Cannas like rich, moisture-retentive soil and full or partial sun. They sit well in the middle or back of borders and create a stunning scene when planted with airy grasses or delicate plants such as cleome and Verbena bonariensis.
Keep them well-watered during dry spells and deadhead flowers regularly to prolong flowering.
Top tip: Cannas are not reliably winter hardy. In mild areas you can fold over the dying foliage in fall and mulch the crown with straw to keep it insulated. Alternatively lift the rhizomes and overwinter them somewhere cool but frost-free before potting them up again next spring.
7. California poppies
It is always good to have something to add some late summer color to the garden, which makes California poppies a perfect, easy-to-grow variety to plant in June.
These are cheerful plants with attractive blue-green foliage and skyward-facing funnel-shape flowers in shades of yellow, orange and red.
One of the most popular annual flowers, California poppies (also known as Eschscholzia californica) will flower later this summer if sown now into damp soil that has been cleared of stones and weeds. They don’t need good sun to thrive – these easy-going pops of color are perfectly happy in poor soil as long as they have plenty of sun.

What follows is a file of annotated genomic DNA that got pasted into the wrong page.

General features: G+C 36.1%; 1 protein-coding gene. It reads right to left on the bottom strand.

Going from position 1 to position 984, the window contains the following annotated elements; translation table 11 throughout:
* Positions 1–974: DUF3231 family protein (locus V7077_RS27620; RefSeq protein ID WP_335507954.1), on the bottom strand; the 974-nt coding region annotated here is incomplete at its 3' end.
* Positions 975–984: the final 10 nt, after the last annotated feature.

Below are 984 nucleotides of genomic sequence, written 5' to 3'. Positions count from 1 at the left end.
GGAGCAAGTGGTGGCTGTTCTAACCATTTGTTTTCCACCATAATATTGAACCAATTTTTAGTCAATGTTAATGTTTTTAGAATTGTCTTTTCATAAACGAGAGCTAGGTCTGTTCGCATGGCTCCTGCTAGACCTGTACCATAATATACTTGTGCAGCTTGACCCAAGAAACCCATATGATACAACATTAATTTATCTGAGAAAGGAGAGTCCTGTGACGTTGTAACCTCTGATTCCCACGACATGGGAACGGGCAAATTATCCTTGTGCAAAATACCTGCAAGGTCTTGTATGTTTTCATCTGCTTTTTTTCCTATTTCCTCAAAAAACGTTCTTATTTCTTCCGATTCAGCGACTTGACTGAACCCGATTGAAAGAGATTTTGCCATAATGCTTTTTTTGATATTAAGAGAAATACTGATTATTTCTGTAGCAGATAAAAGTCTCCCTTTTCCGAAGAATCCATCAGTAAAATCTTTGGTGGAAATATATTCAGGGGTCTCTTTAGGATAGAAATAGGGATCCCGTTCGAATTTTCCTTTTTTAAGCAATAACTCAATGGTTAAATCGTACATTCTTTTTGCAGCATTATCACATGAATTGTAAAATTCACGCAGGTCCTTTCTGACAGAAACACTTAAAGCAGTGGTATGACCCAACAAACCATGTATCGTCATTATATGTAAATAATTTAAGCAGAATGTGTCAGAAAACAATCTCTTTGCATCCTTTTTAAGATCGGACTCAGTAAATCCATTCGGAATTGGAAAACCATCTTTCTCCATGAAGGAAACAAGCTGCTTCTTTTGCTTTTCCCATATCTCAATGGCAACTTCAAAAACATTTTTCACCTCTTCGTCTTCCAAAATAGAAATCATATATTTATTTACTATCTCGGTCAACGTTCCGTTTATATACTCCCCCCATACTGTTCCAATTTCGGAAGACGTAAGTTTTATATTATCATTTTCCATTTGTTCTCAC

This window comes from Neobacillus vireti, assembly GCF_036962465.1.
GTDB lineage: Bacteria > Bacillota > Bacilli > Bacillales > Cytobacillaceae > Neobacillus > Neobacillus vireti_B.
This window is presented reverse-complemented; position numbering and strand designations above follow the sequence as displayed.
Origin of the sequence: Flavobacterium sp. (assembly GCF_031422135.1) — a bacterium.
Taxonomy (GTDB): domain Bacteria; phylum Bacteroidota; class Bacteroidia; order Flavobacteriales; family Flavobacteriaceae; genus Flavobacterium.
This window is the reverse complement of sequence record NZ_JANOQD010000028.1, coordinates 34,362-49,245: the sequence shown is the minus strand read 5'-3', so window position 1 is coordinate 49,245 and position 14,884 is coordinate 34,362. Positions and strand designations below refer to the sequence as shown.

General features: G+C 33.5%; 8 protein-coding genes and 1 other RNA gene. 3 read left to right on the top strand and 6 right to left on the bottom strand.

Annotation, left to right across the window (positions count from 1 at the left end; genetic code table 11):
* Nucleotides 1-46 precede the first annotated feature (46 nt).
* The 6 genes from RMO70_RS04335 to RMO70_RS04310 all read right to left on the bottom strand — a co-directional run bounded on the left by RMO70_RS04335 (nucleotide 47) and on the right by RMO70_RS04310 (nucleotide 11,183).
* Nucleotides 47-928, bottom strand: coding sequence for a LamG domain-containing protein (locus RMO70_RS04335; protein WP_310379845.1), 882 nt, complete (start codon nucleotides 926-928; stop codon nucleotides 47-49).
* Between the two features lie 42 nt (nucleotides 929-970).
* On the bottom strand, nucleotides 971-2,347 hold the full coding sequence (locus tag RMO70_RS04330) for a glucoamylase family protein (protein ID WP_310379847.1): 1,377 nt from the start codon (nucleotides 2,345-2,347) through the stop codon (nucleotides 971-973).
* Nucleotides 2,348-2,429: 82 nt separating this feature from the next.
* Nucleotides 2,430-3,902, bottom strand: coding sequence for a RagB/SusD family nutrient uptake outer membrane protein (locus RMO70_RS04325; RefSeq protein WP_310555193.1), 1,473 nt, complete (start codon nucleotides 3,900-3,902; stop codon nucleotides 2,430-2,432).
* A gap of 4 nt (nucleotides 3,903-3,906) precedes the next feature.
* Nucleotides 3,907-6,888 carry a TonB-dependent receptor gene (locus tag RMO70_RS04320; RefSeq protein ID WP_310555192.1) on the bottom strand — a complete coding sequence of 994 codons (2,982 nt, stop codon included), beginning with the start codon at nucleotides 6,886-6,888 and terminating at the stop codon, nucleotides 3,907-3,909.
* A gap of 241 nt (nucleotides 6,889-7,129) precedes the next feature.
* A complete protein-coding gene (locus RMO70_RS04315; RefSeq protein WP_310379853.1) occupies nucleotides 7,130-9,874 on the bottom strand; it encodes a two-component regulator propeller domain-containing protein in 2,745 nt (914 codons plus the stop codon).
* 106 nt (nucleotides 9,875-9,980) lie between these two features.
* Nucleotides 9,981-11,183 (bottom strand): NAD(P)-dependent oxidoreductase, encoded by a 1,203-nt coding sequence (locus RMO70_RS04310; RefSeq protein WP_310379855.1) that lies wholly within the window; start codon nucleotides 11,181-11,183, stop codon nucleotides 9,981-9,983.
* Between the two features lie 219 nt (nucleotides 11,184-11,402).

For this reason, I like to sow them at the edge of borders so they are less likely to be overshadowed by taller plants.
Top tip: Once they have finished flowering, leave the long, curved seedpods in place to ripen and the plants will self-seed before you add them to the compost heap.
8. Astrantia major
Many of us have shady areas of the garden and it is often a struggle trying to grow there successfully – not just because soil may be poor, but because shade is where pests like slugs and snails like to hang out.
Step forward Astrantia major, also known as masterwort and Hattie’s pincushion. These pretty cottage garden plants are not only one of the best shade-loving plants, but they are also mollusc-proof, making them ideal for those troublesome areas. Astrantia have palmate leaves and attractively delicate pincushion flowers in shades of pink and white.
They flower all summer long, often well into autumn if you deadhead them after their first flush of blooms, and are valuable for attracting pollinators.
They are relatively low-maintenance but if you have poor, thin soil they will do much better if you incorporate lots of well-rotted compost or manure before planting, and keep them well watered while they get established.
Top tip: Clumps of astrantia can be divided in spring. Lift the plant and divide with a sharp spade blade, making sure each division has healthy roots and topgrowth, then replant each piece at the same depth it was growing previously, and water generously.